As a Clinical Assistant Professor of Dermatology and Pediatrics at Northwestern University Feinberg School of Medicine in Chicago, Peter Lio, MD, FAAD, Dermatology, Medical Dermatology Associates of Chicago, has particular interest in the educational value of Top Derm with regard to the broader impact it will have on patient outcomes: “Part of my work is thinking about how we can bring some of the key educational experiences that are really high value in terms of knowledge, but also improving clinical practice. The dream, ultimately, is to have an impact on patient outcomes using the power of technology and gaming, which really captivates the audience and brings people back for more.” Dr. Lio was so passionate about sharing his own expertise with the broader derm world that he collaborated with our team to curate his own challenge pack on atopic dermatitis.
Collaboration: Just What the Doctor Ordered
When creating a video game for physicians, the level of collaboration is unlike anything most contributors have ever experienced. “I would say that in my career, this has been one of the most interesting and exciting things I’ve ever done,” remarks Dr. Lio. “Working with Level Ex has been this incredible give and take and a growth experience for me… iterating, changing, sharing ideas and then building things out to get feedback on it has been incredibly inspiring to me.” Level Ex Senior Artist Colin Joyce says the feeling of inspiration and admiration was mutual. “Five minutes worth of feedback from a derm could save a week of making adjustments,” he explains. Colin created much of the clinical imagery in Top Derm by working closely with physician advisors to perfect each and every detail—to the point that most dermatologists could not discern the renders from the real images.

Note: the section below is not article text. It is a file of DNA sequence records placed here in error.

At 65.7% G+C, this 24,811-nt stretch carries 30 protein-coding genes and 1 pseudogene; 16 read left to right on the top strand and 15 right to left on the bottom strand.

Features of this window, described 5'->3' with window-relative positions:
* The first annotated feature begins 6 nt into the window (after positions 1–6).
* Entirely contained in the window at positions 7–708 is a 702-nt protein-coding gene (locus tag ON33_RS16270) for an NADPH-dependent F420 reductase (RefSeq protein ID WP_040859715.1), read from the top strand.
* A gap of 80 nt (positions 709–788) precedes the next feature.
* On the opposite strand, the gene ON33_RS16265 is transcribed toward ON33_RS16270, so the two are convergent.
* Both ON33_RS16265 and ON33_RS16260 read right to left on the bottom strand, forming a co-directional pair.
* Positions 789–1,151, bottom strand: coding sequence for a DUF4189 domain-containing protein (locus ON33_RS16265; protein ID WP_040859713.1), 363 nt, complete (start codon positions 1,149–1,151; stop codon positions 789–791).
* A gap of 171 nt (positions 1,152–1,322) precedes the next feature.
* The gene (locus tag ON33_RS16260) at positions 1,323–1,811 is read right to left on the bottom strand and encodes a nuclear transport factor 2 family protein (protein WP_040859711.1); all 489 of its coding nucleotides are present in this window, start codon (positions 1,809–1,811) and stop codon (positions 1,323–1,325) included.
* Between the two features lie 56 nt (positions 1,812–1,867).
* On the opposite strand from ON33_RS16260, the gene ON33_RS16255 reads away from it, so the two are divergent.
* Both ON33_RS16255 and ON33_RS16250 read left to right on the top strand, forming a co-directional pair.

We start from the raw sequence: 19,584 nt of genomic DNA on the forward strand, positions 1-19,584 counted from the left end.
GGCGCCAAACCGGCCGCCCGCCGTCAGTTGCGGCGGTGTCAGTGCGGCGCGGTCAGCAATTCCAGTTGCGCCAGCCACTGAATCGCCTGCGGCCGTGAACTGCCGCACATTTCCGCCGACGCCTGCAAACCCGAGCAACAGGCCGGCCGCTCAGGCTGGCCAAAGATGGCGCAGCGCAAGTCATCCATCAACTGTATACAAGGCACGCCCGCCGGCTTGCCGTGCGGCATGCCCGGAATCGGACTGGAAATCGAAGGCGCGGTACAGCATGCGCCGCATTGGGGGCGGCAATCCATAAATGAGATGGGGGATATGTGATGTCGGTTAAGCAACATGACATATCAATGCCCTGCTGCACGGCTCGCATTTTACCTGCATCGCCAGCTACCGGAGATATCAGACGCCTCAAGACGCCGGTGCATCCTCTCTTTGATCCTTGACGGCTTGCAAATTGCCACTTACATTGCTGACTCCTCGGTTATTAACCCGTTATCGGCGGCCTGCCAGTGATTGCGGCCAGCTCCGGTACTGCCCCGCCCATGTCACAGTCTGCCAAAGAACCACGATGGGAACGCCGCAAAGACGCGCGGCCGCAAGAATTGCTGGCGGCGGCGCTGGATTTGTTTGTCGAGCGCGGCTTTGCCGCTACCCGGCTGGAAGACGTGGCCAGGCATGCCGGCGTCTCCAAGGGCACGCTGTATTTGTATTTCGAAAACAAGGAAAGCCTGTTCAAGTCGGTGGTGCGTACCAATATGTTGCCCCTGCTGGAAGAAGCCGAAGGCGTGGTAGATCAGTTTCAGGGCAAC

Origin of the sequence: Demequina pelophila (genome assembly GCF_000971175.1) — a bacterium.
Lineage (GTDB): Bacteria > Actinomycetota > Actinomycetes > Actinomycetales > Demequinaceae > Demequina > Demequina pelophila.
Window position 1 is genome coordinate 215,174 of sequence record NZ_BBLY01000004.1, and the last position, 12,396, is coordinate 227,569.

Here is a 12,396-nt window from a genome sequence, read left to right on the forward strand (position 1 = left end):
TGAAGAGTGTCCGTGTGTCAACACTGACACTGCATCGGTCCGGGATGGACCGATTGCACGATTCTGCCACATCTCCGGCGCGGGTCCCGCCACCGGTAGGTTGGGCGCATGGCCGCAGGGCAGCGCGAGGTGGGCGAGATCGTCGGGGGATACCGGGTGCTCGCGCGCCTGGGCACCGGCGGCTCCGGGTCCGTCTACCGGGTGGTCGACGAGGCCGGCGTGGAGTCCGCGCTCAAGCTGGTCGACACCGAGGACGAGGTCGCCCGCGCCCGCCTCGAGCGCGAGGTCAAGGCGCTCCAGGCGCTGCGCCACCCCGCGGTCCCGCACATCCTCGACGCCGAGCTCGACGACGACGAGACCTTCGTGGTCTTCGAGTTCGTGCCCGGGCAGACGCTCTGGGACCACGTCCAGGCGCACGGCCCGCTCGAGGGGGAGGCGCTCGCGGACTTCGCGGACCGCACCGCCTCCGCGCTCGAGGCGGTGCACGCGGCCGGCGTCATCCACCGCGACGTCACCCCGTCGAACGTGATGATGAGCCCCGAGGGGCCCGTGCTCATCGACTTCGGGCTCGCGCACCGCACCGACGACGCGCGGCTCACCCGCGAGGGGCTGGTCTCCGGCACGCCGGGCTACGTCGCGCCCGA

Dr. Hogan worked closely with artists like Colin to review computer generated imagery for the game. In this process, she would provide feedback on aspects such as features, morphology, coloring, and distribution. “One thing that I thought was really important was the team at Level Ex really wanted to make sure that different dermatologic conditions were visible or captured on different skin types,” she shares. Specifically, she remembers working with the team to perfect a particular shade of purple used in the clinical imagery depicting lichen planus in someone who is Fitzpatrick phototype five, giving feedback on the type of micaceous scale you see on psoriasis or what dyshidrotic eczema looks like on the palms. The attention to detail was appreciated by Dr. Desai, as well. “The artistic renderers know I’m a stickler for color and texture and shape,” she laughs. “I’m like, ‘No, no, it’s baby pink, not pastel pink.’ And they have not been annoyed with me at all. They’ve actually been very appreciative about that.” The time and careful consideration taken by the team, from start to finish, really impressed her.
Going through this process not only creates a better game, but builds incredible bonds as well. Dr. Desai explains, “What’s unique about Level Ex is that it kind of feels like a family. It’s not really just like you’re working. There’s a lot of camaraderie, there’s feedback, and there’s been a lot of input, which you don’t get a lot of when you partner with other games or groups.”